• Cancellation and rescheduling penalties.
    • Clean up and damage fees.
    • Image and commercial use licensing.
    • Additional dog or human subject surcharges.
    • Rush production and expedited delivery fees.

How do photographers charge for sessions?

Some pet photography studios charge high sessions fees up front and charge little more than retail prices for their prints or other product up sells — such as personalized print items like throw blankets, coasters, custom frames, and other keepsakes.

Other pet photography companies, such as the Puptrait Studio, prefer not to charge clients much (if anything) up front, before the client has had a chance to see their images. In many of these instances, pet photographers may waive all of their sitting fees or offer a significant discount to clients who meet or exceed their minimum post shoot print commitment, and instead make most of their revenue off of higher priced print sales.

Creative dog portrait costs and sitting fees are now more affordable than ever for Washington D.C. and Baltimore dog owners. The Puptrait Studio is a dog friendly pet portrait studio located in the heart of Hampden.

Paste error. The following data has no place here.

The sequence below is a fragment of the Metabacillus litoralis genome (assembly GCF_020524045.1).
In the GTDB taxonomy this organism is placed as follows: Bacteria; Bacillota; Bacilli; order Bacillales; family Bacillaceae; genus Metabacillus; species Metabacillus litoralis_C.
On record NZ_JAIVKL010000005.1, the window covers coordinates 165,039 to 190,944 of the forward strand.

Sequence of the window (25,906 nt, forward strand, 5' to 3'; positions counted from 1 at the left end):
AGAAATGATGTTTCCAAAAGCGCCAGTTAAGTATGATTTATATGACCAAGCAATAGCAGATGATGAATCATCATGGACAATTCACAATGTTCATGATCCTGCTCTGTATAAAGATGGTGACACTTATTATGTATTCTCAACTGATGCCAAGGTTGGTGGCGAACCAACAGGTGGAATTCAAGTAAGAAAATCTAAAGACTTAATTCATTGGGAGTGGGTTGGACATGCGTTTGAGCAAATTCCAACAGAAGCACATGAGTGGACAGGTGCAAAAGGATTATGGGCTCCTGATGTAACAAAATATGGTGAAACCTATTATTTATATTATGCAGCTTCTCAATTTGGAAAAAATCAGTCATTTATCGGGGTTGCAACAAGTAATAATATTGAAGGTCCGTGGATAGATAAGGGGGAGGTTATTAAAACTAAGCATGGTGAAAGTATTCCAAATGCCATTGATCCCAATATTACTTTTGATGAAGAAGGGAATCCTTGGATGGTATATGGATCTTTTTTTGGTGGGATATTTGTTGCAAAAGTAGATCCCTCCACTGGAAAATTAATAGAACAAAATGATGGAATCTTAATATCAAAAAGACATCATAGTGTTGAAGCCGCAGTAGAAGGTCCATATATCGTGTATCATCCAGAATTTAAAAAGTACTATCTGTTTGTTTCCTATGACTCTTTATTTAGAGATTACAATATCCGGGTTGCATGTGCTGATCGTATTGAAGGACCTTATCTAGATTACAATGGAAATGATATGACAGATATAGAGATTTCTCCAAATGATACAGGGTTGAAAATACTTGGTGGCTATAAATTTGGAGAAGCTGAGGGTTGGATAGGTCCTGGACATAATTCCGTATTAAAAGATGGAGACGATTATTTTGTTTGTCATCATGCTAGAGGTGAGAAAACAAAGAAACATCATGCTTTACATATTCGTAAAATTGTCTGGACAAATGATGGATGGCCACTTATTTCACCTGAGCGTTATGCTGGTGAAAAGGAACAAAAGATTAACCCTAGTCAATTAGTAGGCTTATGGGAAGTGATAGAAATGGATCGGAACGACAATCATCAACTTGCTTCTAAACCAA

What photography pricing models are the most affordable?

No photography pricing model tends to be especially more expensive or profitable than any other.

That said, photographers who make most of their money off of print sales tend to be the most flexible (at least in regard to workable budgets) to hire. Which is one of the primary reasons we settled on working with this model. Our studio founder and lead pet photographer, J.B. Shepard, comes from a blue collar family and Baltimore is a working class town. As Baltimore is our home, we think it is important to provide photography at accessible price points.

Make sure you’re comparing Apples to Apples when shopping for a pet photographer

When shopping for a pet photographer it’s important to consider what you want to get out of the session and then compare the total cost of your session — including the cost of prints.

Make sure when reviewing dog portrait portfolios that the photographer is capable of producing the types of photos that you prefer. This might sounds obvious, but it’s a point many dog owners forget to consider. Do you like more conservative styled shots or would you prefer more whimsical pet portraits?

Once you have an understanding of the style of photo you would like to walk away with, try to envision where you would hang your dog portrait. If it’s a larger space, you might need a huge print to fill the wall. If you live in a smaller apartment and share living space with roommates, maybe you want to stick to a smaller and easier to frame size for your pet portrait prints.

It’s only when you’re able to factor all facets of your pet photography session that you will be able to fairly and accurately compare the costs of different pet photographers.